patriot1Patriot Renewable Fuels has hired Leifmark to plan the first stage of its cellulosic ethanol plant in Illinois. This news release from Patriot says the Inbicon Biomass Refinery technology will be the centerpiece of the platform on the site of Patriot’s 130 million gallon per year grain ethanol plant.

“Leifmark’s analysis will give us a clear picture of the overall technical and economic factors,” says [Gene Griffith, Co-Founder & President of Patriot]. “Their study will provide a sound basis for deciding whether Patriot should go ahead with the engineering phase of the project.”

Paul Kamp, Leifmark co-founding partner in Chicago, says, “Patriot has a history of innovation since its Annawan plant opened in 2008. Adding cellulosic ethanol production is a natural next step.”

At the centerpiece of the technology platform is the Inbicon biomass conversion technology, which Denmark’s DONG Energy began developing in the late 1990s and has demonstrated for over 15,000 hours at its Inbicon Biomass Refinery in Kalundborg, where it typically processes 4.4 tons an hour of wheat straw.

About 1320 tons per day of corn stover will be turned into cellulosic ethanol using the Inbicon’s technology.

ACE Reminds Drivers that E15 is Fine for Most Cars

ACElogoSummer driving season kicked off this past weekend, and the American Coalition for Ethanol (ACE) took the opportunity to remind drivers that most vehicles can be filling up with the higher 15 percent blend of ethanol, E15. ACE Senior Vice President Ron Lamberty says it could save them some money at the pump.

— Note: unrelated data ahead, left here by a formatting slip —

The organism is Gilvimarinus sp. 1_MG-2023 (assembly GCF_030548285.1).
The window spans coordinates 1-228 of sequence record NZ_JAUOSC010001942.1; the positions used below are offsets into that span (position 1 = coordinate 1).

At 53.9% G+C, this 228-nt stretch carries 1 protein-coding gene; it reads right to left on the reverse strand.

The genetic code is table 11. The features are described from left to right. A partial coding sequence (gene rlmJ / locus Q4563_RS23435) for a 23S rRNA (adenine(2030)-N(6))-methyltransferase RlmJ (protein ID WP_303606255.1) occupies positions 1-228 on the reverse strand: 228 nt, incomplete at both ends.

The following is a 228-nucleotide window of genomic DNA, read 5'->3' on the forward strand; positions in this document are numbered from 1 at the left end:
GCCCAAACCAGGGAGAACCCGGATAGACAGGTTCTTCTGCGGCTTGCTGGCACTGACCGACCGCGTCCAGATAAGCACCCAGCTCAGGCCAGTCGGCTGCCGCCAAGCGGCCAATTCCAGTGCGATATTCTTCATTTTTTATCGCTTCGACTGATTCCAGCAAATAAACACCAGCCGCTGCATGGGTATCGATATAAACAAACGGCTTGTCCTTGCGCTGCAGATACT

“Once the federal government gave the approval for E15 blends to be sold in retail stations, automakers started building cars designed and warrantied for E15 fuel. For the last two years nearly every new vehicle sold in the US is ‘‘E15 compatible,’’ under even the strictest definition of that term. Along with flex-fuel vehicles and Ford’s earlier switch to E15 according to sales data, about 50 million vehicles on the road today have warranties that include E15. And that number will grow by almost 15 million every year. While ACE continues to encourage drivers of cars and light trucks built in model year 2001 and newer – the vehicles EPA tested safe for E15 use – to try E15, no one can argue about the safety of E15 in this group of newer vehicles.”

ACE also pointed out that more states are passing laws that should lead to more stations offering E15 blends. The group also criticized AAA for being “a very effective pawn in Big Oil’s campaign to smear E15 and maintain the fuel monopoly that has doubled American drivers’ fuel expenditures over the past five years.” Lamberty called on AAA to step up and advocate on behalf of drivers and call for the higher blend.

Former Ethanol Car Driver Wins Indy 500

ryan-indyIt was mid-season in 2007 when Ryan Hunter-Reay burst on the IndyCar Series scene wearing the green and blue ethanol logo for Rahal-Letterman Racing. He finished 6th in his first Indy 500 in 2008 and won Rookie of the Year. This year he came in first.

“I’m a proud American boy, that’s for sure,” said Hunter-Reay, who is the first American since 2006 to win the race. He now races for Andretti Autosport driving the DHL car.

ryan-2014Ryan was not the first ethanol IndyCar driver. He replaced Jeff Simmons, after Simmons replaced the first driver Paul Dana, who was killed during practice in Homestead at the first Indy race to run on 10% ethanol. Ryan was the third and last driver of the car sponsored by the Ethanol Promotion and Information Council (EPIC), which dissolved in 2008 to become part of Growth Energy.